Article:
4. 4.  THE JOURNAL OF BONE & JOINT SURGER Y · JBJS.ORG VOLUME 87-A · NUMBER 2 · FEBRUARY 2005 OPEN OPERATIVE TREATMENT FOR ANTERIOR SHOULDER INSTABILITY: WHEN AND WHY? oid surface on either an oblique sagittal image or a three- dimensional reconstruction. Through biomechanical testing, they determined that the force required for anterior disloca- tion is reduced by 70%, compared with that required when the glenoid is intact, if the length of the glenoid defect exceeds its maximum radius. In such cases, standard Bankart repairs (ar- throscopic or open) are likely to fail, and osseous augmenta- tion is recommended48 . Indications for Surgery In most cases, the essential lesion in a shoulder with traumatic anterior instability is a Bankart lesion9 , which usually occurs with some degree of capsular injury or stretch16 . When this le- sion is encountered, either an arthroscopic or an open ana- tomic capsulolabral repair should be successful. Most cases of anterior glenohumeral instability can be treated with either open or arthroscopic approaches, depend- ing on the experience and expertise of the surgeon, because there is substantial overlap in the indications for these proce- dures. Shoulder arthroscopy requires special technical exper- tise and equipment, and the arthroscopic surgery becomes even more demanding as the instability patterns become more complex. For example, repairing a Bankart lesion arthroscopi- cally in a young patient with anterior instability is fairly straightforward, but a revision procedure may be much more difficult to tackle arthroscopically. Moreover, when a patient has multidirectional instability, which requires both anterior and posterior capsular imbrication, even a primary repair can be a challenge for even an experienced arthroscopic surgeon. If a surgeon has neither the expertise nor the equipment needed for arthroscopy, open surgery should be performed. A surgeon with experience in open surgery can achieve excellent results if the appropriate surgery is performed for the appropriate indi- cation and with an acceptable level of skill. A good open proce- dure will always outperform a bad arthroscopic one. Despite the advances in shoulder arthroscopy, there are still several relative contraindications to the procedure. These include humeral avulsions of the glenohumeral ligaments and capsular ruptures. These two injuries are extremely difficult to address arthroscopically by all but the most experienced ar- throscopists. Other relative indications for open surgery in- clude a previous failed arthroscopic or open repair because it is easier to address the causes of the instability (which may be multiple) with an open procedure. Another relative indication for an open approach is a prior failed thermal capsulorrhaphy. In this setting, the surgeon must be prepared to deal with poor-quality capsulolabral tissue or even the complete capsu- lar deficiency that can occur with capsular necrosis. The appropriate treatment of anterior instability in an athlete who engages in contact sports remains controversial. Some consider shoulder instability in such an athlete to be a clear indication for open surgery, and excellent results have been reported55 . Pagnani and Dome recently reported excellent long-term results in a group of American football players who had been treated for recurrent traumatic anterior instability56 . No patient had recurrent dislocation postoperatively, and only two of fifty-eight had recurrent subluxation. Others believe that, with careful patient selection, arthroscopic approaches can yield similar results. Burkhart and De Beer33 reported on a group of 194 patients who had undergone an arthroscopic Ban- kart repair of the shoulder. One hundred and one of those pa- tients were athletes who participated in contact sports. While the recurrence rate was 87% in patients with marked bone de- fects, it was only 6.5% in those who did not have bone defects. There are some absolute indications for an open ap- proach. These include substantial glenoid or humeral bone loss, capsular deficiency, or irreparable rotator cuff deficien- Fig. 2-B Three-dimensional computed tomography reconstruction high- lighting the amount of anterior bone deficiency. In these settings, arthroscopic repair is contraindicated and an open bone-grafting procedure is indicated to restore the glenoid arc and concavity. Fig. 2-A Axial computed tomography scan demonstrating marked anterior glenoid loss. on February 15, 2006www.ejbjs.orgDownloaded from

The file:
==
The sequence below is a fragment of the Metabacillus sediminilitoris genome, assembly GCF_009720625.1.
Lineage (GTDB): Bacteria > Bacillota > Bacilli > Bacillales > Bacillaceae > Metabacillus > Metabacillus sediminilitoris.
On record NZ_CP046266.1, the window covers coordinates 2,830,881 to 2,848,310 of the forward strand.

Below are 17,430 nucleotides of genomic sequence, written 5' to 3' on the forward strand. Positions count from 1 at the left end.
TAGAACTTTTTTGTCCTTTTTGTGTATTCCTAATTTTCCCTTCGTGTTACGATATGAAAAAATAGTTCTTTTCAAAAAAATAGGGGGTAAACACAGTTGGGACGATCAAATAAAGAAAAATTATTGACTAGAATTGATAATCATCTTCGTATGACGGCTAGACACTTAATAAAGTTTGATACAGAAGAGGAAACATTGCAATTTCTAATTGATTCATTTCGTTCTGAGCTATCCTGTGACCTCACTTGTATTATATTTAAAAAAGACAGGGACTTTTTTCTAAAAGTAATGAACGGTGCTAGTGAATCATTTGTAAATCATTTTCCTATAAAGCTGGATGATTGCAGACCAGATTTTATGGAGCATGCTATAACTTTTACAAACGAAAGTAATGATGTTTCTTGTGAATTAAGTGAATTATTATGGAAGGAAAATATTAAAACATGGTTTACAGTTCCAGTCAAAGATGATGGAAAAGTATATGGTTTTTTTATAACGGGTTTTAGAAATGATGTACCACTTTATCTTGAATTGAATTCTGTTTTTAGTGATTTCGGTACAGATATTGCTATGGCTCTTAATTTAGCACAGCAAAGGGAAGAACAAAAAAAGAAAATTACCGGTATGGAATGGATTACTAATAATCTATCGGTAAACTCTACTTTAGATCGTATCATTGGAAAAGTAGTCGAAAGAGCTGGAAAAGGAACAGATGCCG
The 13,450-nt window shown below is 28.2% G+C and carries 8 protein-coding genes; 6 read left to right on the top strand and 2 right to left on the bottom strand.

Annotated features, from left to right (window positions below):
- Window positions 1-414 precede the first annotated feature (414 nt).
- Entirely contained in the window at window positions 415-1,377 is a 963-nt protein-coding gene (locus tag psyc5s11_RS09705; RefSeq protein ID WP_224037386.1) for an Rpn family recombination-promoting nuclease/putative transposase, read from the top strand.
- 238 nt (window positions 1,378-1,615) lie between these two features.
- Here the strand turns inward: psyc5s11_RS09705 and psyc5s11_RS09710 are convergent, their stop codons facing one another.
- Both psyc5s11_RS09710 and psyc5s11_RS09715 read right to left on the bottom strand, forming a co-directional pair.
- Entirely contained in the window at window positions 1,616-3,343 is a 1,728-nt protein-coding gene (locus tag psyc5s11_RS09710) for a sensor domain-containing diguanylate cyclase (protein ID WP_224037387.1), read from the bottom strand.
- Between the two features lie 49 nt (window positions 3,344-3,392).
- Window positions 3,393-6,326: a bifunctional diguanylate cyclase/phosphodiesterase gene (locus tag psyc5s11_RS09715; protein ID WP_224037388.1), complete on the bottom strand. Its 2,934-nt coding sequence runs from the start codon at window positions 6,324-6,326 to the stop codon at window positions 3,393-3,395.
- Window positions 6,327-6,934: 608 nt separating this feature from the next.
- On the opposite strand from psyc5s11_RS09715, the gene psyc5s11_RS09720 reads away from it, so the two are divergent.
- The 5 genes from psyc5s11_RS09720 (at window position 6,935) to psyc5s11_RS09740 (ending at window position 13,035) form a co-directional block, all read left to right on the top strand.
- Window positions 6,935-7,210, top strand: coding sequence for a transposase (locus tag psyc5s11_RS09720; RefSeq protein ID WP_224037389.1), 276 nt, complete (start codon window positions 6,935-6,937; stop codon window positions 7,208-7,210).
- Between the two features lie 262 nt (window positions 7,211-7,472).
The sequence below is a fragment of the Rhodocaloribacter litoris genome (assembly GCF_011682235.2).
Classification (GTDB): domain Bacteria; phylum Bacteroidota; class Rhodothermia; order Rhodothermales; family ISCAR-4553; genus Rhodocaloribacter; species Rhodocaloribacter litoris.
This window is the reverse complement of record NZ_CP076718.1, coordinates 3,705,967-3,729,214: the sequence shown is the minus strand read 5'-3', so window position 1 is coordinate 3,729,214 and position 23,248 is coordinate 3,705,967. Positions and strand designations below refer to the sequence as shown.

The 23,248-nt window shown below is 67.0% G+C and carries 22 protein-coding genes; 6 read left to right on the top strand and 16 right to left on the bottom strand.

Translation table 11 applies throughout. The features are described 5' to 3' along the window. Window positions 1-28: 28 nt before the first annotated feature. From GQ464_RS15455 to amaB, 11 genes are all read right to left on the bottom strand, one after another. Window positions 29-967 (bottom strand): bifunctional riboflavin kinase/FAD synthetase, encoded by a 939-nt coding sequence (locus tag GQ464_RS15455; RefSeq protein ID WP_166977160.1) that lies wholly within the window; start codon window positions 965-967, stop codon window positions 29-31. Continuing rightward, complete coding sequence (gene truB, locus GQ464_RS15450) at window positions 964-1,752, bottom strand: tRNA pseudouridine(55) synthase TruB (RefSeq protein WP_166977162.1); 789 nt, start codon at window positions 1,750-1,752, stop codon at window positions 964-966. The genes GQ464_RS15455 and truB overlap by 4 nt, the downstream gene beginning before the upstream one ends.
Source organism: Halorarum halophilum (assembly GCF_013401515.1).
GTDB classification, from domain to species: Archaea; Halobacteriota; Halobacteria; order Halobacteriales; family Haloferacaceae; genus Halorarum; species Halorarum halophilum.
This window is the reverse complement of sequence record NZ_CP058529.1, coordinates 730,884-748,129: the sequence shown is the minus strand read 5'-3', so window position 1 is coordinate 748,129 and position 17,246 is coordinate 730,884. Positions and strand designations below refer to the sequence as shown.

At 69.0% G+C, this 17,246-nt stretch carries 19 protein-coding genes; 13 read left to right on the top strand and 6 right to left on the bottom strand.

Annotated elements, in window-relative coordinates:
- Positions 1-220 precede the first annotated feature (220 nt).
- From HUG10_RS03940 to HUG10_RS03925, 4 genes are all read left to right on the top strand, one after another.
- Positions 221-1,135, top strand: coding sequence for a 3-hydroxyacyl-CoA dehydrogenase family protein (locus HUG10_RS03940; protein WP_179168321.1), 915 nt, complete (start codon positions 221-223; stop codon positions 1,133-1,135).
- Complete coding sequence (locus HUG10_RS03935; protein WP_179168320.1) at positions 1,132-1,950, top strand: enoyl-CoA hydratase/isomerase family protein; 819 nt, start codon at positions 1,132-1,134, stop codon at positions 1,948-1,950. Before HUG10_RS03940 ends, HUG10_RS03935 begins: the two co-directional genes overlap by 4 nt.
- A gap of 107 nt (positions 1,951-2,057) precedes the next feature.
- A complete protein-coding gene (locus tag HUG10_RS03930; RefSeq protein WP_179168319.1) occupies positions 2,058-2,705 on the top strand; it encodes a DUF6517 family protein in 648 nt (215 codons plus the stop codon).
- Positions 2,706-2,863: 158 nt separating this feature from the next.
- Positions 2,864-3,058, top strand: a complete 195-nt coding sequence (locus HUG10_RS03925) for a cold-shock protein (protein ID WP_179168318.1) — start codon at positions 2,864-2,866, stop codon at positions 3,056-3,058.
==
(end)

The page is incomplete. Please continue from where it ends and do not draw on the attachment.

5. 5.  THE JOURNAL OF BONE & JOINT SURGER Y · JBJS.ORG VOLUME 87-A · NUMBER 2 · FENRUARY 2005 OPEN OPERATIVE TREATMENT FOR ANTERIOR SHOULDER INSTABILITY: WHEN AND WHY? cies, particularly those of the subscapularis. An osseous recon- struction should be performed in individuals with major anterior glenoid erosion. In the rare case in which a large hu- meral head defect (a Hill-Sachs lesion) plays a role in the recur- rence of instability, open surgery should be performed. More commonly, however, anterior glenoid bone deficiency plays a role when there is a large Hill-Sachs defect and instability. When there is a chronic disruption of the subscapularis, usu- ally in the setting of prior surgery, an open repair is indicated. Open repair may not be effective for the treatment of instability in patients with concomitant severe arthritis. De- pending on the status of the glenoid and surrounding rotator cuff, arthroplasty or arthrodesis may be better options. Paral- ysis may also be associated with chronic instability, and in such cases arthrodesis may be more successful in eliminating pain57-60 . Absolute contraindications to open repair for the treatment of anterior instability include voluntary or psy- chogenic instability61-63 and active infection. Anatomic Repairs Open Bankart repairs and capsular shift procedures have been used for many years, with various modifications, and excellent results have been reported1,3,11,64 . With appropriate patient selec- tion and careful surgical technique, they yield excellent success rates. In their classic article, Rowe et al. reported five recur- rences in a series of 145 shoulders (a 3.5% recurrence rate)3 . Gill et al.1 reported a 95% success rate, with three recurrences in a series of sixty shoulders, at a mean of 11.9 years postoperatively. Studies such as these support the assertion that this technique is the “gold standard.” The Bankart procedure restores normal anatomy by reattaching the labrum to its anatomic position at the anterior articular margin of the joint9,65 . The concept of a se- lective capsular shift was introduced as a refinement of this technique (Fig. 3). The selective shift is based on the observa- tion that the capsuloligamentous static stabilizers function at predictable positions of rotation and act as checkreins against excessive rotation and translation11,66 and that the pathoanatomy involves injury to both the labrum and the capsule16 . The Ban- kart lesion is anatomically repaired, and then the capsule is shifted to tighten the joint with avoidance of overconstraint. Glenoid Bone Deficiency Osteoarticular pathology is rarely a cause of recurrent anterior instability, but when it is present it is easily missed. Bone defi- ciency is also more likely to be a relevant factor in patients who present for revision surgery. In a small percentage of individu- als, developmental glenoid dysplasia, in which the glenoid is flat or less concave than normal, may predispose to instability. This is more commonly associated with recurrent posterior in- stability, with which a dysplastic, retroverted glenoid may be present. Morrey and Janes67 believed that loss of glenoid bone accounted for <2% of all cases of anterior instability requiring surgical repair. Marked loss of the glenoid articular surface as a result of a fracture or erosion occurs more commonly after Fig. 3 Illustrations demonstrating the concept of a selective capsular shift. The Bankart lesion is repaired anatomically, the arm is then placed in the desired position (approximately 30° of glenohumeral abduction and 30° of external rotation), and the capsule is shifted laterally to the humerus to remove redundancy. (Re- printed, with permission, from: Warner JJ, Johnson D, Miller M, Caborn DN. Technique for selecting capsular tightness in repair of anterior-inferior shoulder instability. J Shoul- der Elbow Surg. 1995;4:352-64.) on February 15, 2006www.ejbjs.orgDownloaded from